There is a close link between education and SRHR. Education helps young people avoid unwanted pregnancies and reduce child marriage. At the same time, child marriage and/or unwanted pregnancy is a key cause of early school dropout. Ensuring that sexual rights are fulfilled also enables the most vulnerable to complete their education. School enrolment, Comprehensive Sexuality Education CSE and adolescent friendly exual and eproductive health services are essential in diminishing SRHR related barriers for education.

Adolescent pregnancies

A third of school dropouts are caused by a unwanted pregnancies. Poverty and lack of information go a long way to explaining the high incidence of teenage pregnancy, often leading to unprotected, forced and or promiscuous sex. Lack of sexual health services, such as access to contraception, abortion services and adolescent-friendly services, is also a cause of teenage pregnancy.

Students may be expelled from school because of pregnancy due to school rules or otherwise prevented from attending school because of pregnancy. Many countries have laws that guarantee the right to return to school after pregnancy, but legislation in some countries prevents pregnant girls from returning to school. Some do not return because of stigma.

We must ensure that young people have access to:

  • Education. It reduces the risk of teenage pregnancy or ending up with a dangerous abortion. Those who go to school are better able to protect themselves.
  • Comprehensive sex education.  It helps young people to protect themselves and make them more likely to initiate sexual activity later, when they are ready. Young people who have received comprehensive sex education are more likely to use contraception, so they are more likely to avoid unwanted pregnancy and STIs.
  • Sexual health services. Most young people want to avoid unintended pregnancy but need sexual health services to do so. Sexual health services include access to contraception and contraceptive counselling, abortion services and post-abortion care. Youth-friendly services are available, accessible, affordable (free of charge) and of high quality, i.e. designed to meet the needs of young people. Service providers must be pro-youth and never judgmental.

Child marriages

Child marriage is a major barrier to girls’ education and a key reason for dropping out of school.
Reasons for child marriage lies in gender inequality and the belief that girls and women are inferior. It is exacerbated by poverty, lack of education, harmful social norms and practices, and insecurity. Child marriage leads to school dropouts, as a child forced into marriage is expected to drop out of school while ‘preparing’ for marriage. Child marriage is a flagrant violation of sexual rights.

We must ensure that young people have access to:

  • Education. We know that the longer girls are in school, the lower the risk of being forced into marriage. Each year of schooling in secondary school reduces the risk of child marriage by 5%.
  • Comprehensive sex education. Child marriage is caused by inequality, among other things. Comprehensive sex education increases equality. Comprehensive sexuality education contributes to the development of responsible and open-minded attitudes and to building just societies. It also helps to break down societal norms and stereotypes about sex.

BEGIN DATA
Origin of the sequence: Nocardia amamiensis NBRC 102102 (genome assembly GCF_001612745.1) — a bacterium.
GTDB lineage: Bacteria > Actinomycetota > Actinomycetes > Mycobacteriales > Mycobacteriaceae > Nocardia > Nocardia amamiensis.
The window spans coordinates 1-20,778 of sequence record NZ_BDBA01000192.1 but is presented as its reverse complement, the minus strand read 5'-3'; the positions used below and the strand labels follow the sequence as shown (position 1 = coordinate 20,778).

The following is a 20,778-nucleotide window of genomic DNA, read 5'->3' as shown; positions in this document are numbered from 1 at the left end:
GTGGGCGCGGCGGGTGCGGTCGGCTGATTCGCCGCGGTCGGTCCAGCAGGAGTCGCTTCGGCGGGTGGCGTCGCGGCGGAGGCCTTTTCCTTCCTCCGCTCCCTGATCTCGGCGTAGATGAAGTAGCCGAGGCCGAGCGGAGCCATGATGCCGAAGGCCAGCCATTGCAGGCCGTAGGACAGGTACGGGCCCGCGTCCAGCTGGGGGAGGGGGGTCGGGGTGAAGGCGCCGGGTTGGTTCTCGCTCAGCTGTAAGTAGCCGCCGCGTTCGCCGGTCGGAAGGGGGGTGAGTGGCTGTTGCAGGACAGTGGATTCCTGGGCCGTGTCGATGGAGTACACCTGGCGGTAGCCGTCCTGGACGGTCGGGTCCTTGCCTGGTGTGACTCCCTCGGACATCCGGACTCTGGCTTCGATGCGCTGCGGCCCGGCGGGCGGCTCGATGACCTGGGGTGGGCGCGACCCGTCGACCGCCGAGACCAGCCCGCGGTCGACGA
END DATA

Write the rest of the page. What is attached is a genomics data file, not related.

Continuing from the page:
• Sexual health services. Negative attitudes towards young people’s sexuality lead to a cycle of not providing young people with the sexual health services and advice they need, leading to risky behaviour when information and services are not available.


Menstruation poses a risk of dropping out of school if menstrual health issues are not addressed at school. The school must have facilities where menstrual hygiene and health can be taken care of. Lack of privacy, fear of stigma and increased harassment during menstruation cause many to stay at home during menstruation. Many people cannot afford on menstrual hygiene products or they are unreliable. According to a UNESCO report, one in ten girls in sub-Saharan Africa skips school during their menstrual cycle. Some estimates put this at up to 20% of school days in a school year. Painful menstruation and endometriosis are underdiagnosed everywhere and may be a reason for dropping out of school.

We must ensure that young people have access to:

  • Menstrual Hygiene Management MHM. It includes adequate information about menstruation and how to prepare for it. It also includes the appropriate facilities, such as private sanitation, menstrual pads and washing facilities, to manage menstruation.
  • Comprehensive sexuality education. CSE should include content on menstruation. Menstrual issues should cover heavy menstrual bleeding, menstrual pain, endometriosis, and other specific topics related to menstruation so that those who are suffering from menstruation can receive treatment. Education can help to dispel the stigma and shame associated with menstruation. Menstruation should be taught to all genders.
  • Sexual health services. Services include at least the provision of menstrual hygiene products and treatment for painful and heavy periods.

Read more:

How investing in sexual and reproductive health and rights helps keep girls in school (The UK All-Party Parliamentary Group on Population, Development and Reproductive Health report 2021)

UNFPA on Menstrual Health(2022)

UNFPA on Adolescent Pregnanancy (2022)

UNFPA on Child Marriage (2022)